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Wednesday, March 12, 2014

Short Story: "Everything Is Useful"

Everything Is Useful©

Nothing is garbage, nothing is junk! There is nothing on earth that deserves to be wasted!” She was screaming as if he stood a block away from her instead of mere feet. “Everything that exists is part of this earth and deserves respect, just like the earth deserves respect!” Her tone was belligerent, as if they were in the middle of a long, drawn-out argument, but his feeling was that she had started arguing years before, maybe with the world rather than any particular individual.
So far he had only said hello, in order to start the conversation his professor had assigned. Now he blinked and consulted the scrap of paper in his hand. Talk to a homeless person. How old does this person look? Find out how the he or she lives. What kind of life events led the person to street life? What color are his or her eyes?
As he glanced down at his notes, the tiny old woman paused to catch her breath, hacking her lungs out and leaning on the grocery cart holding her little mountain of assorted belongings. None of it junk, according to her, he reminded himself, mentally rolling his eyes. Yeah, right. Precious filthy blankets and innumerable plastic bags of priceless treasures! Her chest was sunken, shoulders rounded, and thin, wispy grey hair peeked out from under the knitted cap she wore. Her fingernails were cracked and black with dirt. A beautiful long-haired white cat, crouching in a carrier on the shelf underneath the cart’s heaped-to-overflowing basket, a cat so immaculate and perfectly groomed it could have been entered in a show, added an incongruous note.
“So, is that your cat?” the young man asked to divert her from her tirade.
She peered up at him and countered his idle question with a sharp rhetorical query of her own. “Who else’s cat would it be?” Then she smiled, slyness replacing suspicion in a surprising instant. “Or maybe he belongs to himself, eh? Cats have lives of their own, you know.” She narrowed her eyes and grinned, quite the Cheshire cat herself.
“Yeah, well, that one’s in a cage, isn’t it?” He couldn’t keep the note of sarcasm out of his voice. He wouldn’t have taken this class at all except that it was required, and he couldn’t see for the life of him what the point was, and whenever he was confused or unsure of himself, his go-to position was sarcasm.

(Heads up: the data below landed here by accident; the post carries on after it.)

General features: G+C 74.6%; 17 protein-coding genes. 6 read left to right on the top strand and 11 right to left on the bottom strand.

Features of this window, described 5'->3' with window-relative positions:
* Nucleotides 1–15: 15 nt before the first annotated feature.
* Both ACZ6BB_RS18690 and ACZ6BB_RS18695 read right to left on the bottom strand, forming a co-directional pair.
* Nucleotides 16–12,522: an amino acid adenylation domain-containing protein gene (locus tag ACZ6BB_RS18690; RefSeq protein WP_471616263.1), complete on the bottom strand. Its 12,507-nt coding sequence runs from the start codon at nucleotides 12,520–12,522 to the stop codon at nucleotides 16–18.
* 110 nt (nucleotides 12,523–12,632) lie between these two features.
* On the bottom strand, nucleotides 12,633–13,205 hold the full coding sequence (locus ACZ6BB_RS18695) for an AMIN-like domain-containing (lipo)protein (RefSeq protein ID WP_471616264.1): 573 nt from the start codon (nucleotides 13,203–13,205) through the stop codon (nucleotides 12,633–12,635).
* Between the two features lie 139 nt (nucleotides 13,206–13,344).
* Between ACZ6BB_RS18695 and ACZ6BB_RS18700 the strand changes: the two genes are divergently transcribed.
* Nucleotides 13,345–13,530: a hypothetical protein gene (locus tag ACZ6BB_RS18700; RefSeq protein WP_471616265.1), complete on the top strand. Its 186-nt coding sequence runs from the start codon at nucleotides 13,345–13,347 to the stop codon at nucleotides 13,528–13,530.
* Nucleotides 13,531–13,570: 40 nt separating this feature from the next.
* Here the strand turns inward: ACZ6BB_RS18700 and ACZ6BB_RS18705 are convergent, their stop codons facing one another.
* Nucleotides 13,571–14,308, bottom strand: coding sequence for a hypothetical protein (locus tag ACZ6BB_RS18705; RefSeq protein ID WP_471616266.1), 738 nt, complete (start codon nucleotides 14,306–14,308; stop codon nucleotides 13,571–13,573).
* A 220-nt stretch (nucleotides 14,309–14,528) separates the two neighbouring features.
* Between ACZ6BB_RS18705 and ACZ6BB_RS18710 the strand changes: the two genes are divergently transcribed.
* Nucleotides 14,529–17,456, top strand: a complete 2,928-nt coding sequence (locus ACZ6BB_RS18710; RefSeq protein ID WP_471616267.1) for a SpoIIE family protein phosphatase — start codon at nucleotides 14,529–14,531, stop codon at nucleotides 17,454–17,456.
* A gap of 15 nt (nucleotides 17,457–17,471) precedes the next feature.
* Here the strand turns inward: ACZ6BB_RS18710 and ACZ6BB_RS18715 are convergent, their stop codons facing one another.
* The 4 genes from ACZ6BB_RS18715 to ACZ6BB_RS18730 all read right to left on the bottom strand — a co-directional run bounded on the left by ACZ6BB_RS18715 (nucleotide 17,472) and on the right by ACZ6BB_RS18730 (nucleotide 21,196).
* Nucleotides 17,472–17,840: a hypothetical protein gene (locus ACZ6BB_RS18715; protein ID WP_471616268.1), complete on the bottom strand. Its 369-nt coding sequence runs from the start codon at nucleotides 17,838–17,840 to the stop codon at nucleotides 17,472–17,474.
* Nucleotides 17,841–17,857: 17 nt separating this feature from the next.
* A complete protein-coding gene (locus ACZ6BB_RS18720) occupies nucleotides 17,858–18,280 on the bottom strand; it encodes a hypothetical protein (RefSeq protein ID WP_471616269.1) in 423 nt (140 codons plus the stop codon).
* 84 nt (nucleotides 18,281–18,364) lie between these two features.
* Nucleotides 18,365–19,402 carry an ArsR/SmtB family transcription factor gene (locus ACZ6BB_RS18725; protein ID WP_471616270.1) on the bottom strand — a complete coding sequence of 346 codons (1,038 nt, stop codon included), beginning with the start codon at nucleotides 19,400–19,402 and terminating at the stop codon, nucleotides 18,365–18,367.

“Do you want to let him out?” she asked in a strange, wheedling tone.
“What?” He almost jumped, startled by the surprising question.
The old woman began to nod vigorously, then to shake her head from side to side. “Yeah, you know all about cats, don’t you? You’re a bright boy. Go ahead – open the crate and let him out! What’s your name, anyway?”
“Pete!” he answered nervously. “My name is Pete.” What did she care what his name was? Maybe he should have given a false name?
He started to back away, but she grabbed his arm. “Peter, you want to give this cat its freedom? Let it live its own life? I’m telling you, go ahead and let it out!”
Traffic streamed by at highway speeds. When he had first spotted the woman, he thought she couldn’t be safe that close of the road, but there was no sidewalk out here. Nor were there stop signs or lights at the closest intersection. A cat running loose on this road wouldn’t have a prayer! What kind of crazy game was the old woman playing?
He straightened his shoulders and shot her an angry, supercilious look, turned away and stalked back to his car. The hell with her!
That evening he called a girl in his class, using the encounter with the street woman as his excuse for the call but hoping the conversation would move on quickly to more interesting ground. He told the girl about the old woman, her cart, and the cat.
“What color were her eyes?” the girl asked.
“The cat’s eyes?”